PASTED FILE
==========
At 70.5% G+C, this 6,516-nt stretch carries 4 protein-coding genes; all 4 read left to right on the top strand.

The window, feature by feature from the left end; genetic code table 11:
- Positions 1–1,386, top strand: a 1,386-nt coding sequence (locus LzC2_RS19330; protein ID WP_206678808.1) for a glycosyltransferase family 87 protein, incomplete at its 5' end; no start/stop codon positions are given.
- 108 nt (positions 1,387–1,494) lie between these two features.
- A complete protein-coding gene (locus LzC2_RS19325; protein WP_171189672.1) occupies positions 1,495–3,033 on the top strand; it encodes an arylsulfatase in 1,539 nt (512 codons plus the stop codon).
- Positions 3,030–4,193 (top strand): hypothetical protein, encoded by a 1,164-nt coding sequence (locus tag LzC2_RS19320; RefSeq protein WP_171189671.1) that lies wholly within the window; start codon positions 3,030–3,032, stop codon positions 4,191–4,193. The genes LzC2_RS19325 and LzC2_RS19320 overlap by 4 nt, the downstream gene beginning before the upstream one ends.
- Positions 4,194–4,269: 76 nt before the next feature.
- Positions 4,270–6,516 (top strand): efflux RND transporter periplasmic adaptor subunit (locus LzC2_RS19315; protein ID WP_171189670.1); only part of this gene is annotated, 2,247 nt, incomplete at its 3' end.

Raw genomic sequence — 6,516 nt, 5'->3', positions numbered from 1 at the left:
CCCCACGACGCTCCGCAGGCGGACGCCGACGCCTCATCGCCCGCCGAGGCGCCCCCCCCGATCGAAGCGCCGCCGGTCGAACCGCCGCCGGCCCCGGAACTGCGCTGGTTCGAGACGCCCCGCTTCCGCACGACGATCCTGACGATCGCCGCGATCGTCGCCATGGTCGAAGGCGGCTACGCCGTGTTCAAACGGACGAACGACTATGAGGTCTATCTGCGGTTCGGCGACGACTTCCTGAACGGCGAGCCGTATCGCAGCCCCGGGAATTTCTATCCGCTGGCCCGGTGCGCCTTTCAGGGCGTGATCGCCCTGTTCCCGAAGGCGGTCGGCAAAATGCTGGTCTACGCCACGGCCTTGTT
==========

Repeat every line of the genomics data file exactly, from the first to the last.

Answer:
At 70.5% G+C, this 6,516-nt stretch carries 4 protein-coding genes; all 4 read left to right on the top strand.

The window, feature by feature from the left end; genetic code table 11:
- Positions 1–1,386, top strand: a 1,386-nt coding sequence (locus LzC2_RS19330; protein ID WP_206678808.1) for a glycosyltransferase family 87 protein, incomplete at its 5' end; no start/stop codon positions are given.
- 108 nt (positions 1,387–1,494) lie between these two features.
- A complete protein-coding gene (locus LzC2_RS19325; protein WP_171189672.1) occupies positions 1,495–3,033 on the top strand; it encodes an arylsulfatase in 1,539 nt (512 codons plus the stop codon).
- Positions 3,030–4,193 (top strand): hypothetical protein, encoded by a 1,164-nt coding sequence (locus tag LzC2_RS19320; RefSeq protein WP_171189671.1) that lies wholly within the window; start codon positions 3,030–3,032, stop codon positions 4,191–4,193. The genes LzC2_RS19325 and LzC2_RS19320 overlap by 4 nt, the downstream gene beginning before the upstream one ends.
- Positions 4,194–4,269: 76 nt before the next feature.
- Positions 4,270–6,516 (top strand): efflux RND transporter periplasmic adaptor subunit (locus LzC2_RS19315; protein ID WP_171189670.1); only part of this gene is annotated, 2,247 nt, incomplete at its 3' end.

Raw genomic sequence — 6,516 nt, 5'->3', positions numbered from 1 at the left:
CCCCACGACGCTCCGCAGGCGGACGCCGACGCCTCATCGCCCGCCGAGGCGCCCCCCCCGATCGAAGCGCCGCCGGTCGAACCGCCGCCGGCCCCGGAACTGCGCTGGTTCGAGACGCCCCGCTTCCGCACGACGATCCTGACGATCGCCGCGATCGTCGCCATGGTCGAAGGCGGCTACGCCGTGTTCAAACGGACGAACGACTATGAGGTCTATCTGCGGTTCGGCGACGACTTCCTGAACGGCGAGCCGTATCGCAGCCCCGGGAATTTCTATCCGCTGGCCCGGTGCGCCTTTCAGGGCGTGATCGCCCTGTTCCCGAAGGCGGTCGGCAAAATGCTGGTCTACGCCACGGCCTTGTT